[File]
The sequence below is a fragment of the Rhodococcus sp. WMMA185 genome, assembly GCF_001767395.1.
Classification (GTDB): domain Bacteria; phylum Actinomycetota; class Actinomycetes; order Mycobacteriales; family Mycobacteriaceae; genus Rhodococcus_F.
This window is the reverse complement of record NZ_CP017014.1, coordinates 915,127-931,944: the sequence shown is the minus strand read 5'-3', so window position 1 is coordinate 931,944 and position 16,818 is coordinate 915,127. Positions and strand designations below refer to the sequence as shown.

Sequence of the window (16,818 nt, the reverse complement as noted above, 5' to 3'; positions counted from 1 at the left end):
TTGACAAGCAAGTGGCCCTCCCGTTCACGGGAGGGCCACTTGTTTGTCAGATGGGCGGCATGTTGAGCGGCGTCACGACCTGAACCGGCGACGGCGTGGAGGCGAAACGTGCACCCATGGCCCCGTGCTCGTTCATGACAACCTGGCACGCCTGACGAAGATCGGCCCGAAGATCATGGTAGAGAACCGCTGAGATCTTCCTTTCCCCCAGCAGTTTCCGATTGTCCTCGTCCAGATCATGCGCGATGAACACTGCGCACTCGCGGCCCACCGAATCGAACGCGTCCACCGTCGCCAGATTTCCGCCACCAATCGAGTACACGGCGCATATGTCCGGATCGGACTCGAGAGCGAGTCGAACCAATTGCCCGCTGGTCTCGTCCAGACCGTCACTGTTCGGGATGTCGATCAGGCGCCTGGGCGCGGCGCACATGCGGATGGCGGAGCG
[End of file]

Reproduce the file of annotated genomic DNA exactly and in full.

The sequence below is a fragment of the Rhodococcus sp. WMMA185 genome, assembly GCF_001767395.1.
Classification (GTDB): domain Bacteria; phylum Actinomycetota; class Actinomycetes; order Mycobacteriales; family Mycobacteriaceae; genus Rhodococcus_F.
This window is the reverse complement of record NZ_CP017014.1, coordinates 915,127-931,944: the sequence shown is the minus strand read 5'-3', so window position 1 is coordinate 931,944 and position 16,818 is coordinate 915,127. Positions and strand designations below refer to the sequence as shown.

Sequence of the window (16,818 nt, the reverse complement as noted above, 5' to 3'; positions counted from 1 at the left end):
TTGACAAGCAAGTGGCCCTCCCGTTCACGGGAGGGCCACTTGTTTGTCAGATGGGCGGCATGTTGAGCGGCGTCACGACCTGAACCGGCGACGGCGTGGAGGCGAAACGTGCACCCATGGCCCCGTGCTCGTTCATGACAACCTGGCACGCCTGACGAAGATCGGCCCGAAGATCATGGTAGAGAACCGCTGAGATCTTCCTTTCCCCCAGCAGTTTCCGATTGTCCTCGTCCAGATCATGCGCGATGAACACTGCGCACTCGCGGCCCACCGAATCGAACGCGTCCACCGTCGCCAGATTTCCGCCACCAATCGAGTACACGGCGCATATGTCCGGATCGGACTCGAGAGCGAGTCGAACCAATTGCCCGCTGGTCTCGTCCAGACCGTCACTGTTCGGGATGTCGATCAGGCGCCTGGGCGCGGCGCACATGCGGATGGCGGAGCG